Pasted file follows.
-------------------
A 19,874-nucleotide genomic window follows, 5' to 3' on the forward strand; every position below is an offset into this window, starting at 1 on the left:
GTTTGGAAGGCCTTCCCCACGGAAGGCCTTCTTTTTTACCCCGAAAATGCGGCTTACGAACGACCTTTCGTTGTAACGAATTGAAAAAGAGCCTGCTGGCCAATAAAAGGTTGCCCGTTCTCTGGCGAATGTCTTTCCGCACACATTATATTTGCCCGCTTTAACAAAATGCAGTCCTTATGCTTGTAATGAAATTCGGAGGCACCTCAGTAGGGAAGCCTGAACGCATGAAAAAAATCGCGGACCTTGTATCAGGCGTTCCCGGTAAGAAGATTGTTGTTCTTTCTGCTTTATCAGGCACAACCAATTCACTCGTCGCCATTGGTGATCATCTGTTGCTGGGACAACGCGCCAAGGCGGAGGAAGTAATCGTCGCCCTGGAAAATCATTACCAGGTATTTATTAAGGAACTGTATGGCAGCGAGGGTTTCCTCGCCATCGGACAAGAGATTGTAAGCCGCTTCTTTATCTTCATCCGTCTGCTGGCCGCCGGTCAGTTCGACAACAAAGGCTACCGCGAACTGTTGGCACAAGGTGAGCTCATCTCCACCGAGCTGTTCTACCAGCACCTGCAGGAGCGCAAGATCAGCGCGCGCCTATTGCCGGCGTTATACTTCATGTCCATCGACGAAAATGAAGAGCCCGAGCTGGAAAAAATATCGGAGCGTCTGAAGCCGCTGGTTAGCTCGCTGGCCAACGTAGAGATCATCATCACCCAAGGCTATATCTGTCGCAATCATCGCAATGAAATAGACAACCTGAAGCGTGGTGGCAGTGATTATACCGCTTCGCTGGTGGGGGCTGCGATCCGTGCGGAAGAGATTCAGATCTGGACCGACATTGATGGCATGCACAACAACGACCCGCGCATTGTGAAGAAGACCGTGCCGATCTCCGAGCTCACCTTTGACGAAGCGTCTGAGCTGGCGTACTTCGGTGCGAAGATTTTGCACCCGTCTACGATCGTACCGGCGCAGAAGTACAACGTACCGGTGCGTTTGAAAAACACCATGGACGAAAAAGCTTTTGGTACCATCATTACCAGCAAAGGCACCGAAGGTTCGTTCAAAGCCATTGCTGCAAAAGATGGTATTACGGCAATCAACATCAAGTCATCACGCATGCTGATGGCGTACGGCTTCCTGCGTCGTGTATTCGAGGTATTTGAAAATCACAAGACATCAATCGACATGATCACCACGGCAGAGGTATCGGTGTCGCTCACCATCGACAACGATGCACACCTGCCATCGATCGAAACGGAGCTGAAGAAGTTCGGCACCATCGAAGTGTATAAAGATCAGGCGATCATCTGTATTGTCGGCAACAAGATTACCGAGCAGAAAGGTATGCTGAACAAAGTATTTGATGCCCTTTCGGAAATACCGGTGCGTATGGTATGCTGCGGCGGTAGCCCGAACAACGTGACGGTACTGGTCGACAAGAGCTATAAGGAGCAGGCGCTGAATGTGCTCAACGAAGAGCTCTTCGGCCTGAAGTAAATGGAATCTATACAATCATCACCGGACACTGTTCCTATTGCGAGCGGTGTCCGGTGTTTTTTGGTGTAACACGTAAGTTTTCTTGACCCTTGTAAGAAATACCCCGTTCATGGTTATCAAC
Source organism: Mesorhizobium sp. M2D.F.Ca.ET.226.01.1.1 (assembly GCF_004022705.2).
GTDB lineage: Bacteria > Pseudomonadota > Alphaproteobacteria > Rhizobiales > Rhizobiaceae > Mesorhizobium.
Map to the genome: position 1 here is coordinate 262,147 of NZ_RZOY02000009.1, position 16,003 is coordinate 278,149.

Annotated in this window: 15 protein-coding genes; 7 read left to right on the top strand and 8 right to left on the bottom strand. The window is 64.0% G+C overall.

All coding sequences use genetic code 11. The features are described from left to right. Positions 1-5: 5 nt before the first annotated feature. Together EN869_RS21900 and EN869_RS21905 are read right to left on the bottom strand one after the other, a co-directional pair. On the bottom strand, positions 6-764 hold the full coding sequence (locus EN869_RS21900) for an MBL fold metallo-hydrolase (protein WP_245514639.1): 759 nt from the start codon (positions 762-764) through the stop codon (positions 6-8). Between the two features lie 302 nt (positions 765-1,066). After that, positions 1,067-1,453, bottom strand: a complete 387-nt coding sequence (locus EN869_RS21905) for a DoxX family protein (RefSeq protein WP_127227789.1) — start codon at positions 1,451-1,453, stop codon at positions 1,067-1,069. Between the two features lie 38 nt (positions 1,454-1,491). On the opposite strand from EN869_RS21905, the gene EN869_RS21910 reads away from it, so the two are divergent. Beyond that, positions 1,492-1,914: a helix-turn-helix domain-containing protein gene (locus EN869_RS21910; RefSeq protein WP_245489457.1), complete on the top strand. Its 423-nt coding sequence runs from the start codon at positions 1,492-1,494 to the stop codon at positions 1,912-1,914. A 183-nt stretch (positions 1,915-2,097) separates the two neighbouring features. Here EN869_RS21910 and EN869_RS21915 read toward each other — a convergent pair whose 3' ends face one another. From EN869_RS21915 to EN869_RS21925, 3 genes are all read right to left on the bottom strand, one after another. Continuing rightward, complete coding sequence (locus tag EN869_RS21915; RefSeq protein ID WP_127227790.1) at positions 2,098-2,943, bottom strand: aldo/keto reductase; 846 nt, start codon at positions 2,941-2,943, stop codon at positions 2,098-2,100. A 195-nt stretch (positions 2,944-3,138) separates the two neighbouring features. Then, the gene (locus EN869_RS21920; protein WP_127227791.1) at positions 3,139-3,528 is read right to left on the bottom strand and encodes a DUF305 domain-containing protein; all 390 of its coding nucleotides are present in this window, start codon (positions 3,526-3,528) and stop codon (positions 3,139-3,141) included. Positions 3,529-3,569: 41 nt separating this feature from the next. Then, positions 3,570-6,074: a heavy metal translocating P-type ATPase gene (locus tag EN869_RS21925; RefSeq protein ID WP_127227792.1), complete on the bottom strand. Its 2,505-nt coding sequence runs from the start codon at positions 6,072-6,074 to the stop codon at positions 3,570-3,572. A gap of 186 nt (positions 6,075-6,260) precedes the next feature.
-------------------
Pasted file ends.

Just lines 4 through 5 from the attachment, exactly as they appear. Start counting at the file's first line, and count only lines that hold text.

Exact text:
GTDB lineage: Bacteria > Pseudomonadota > Alphaproteobacteria > Rhizobiales > Rhizobiaceae > Mesorhizobium.
Map to the genome: position 1 here is coordinate 262,147 of NZ_RZOY02000009.1, position 16,003 is coordinate 278,149.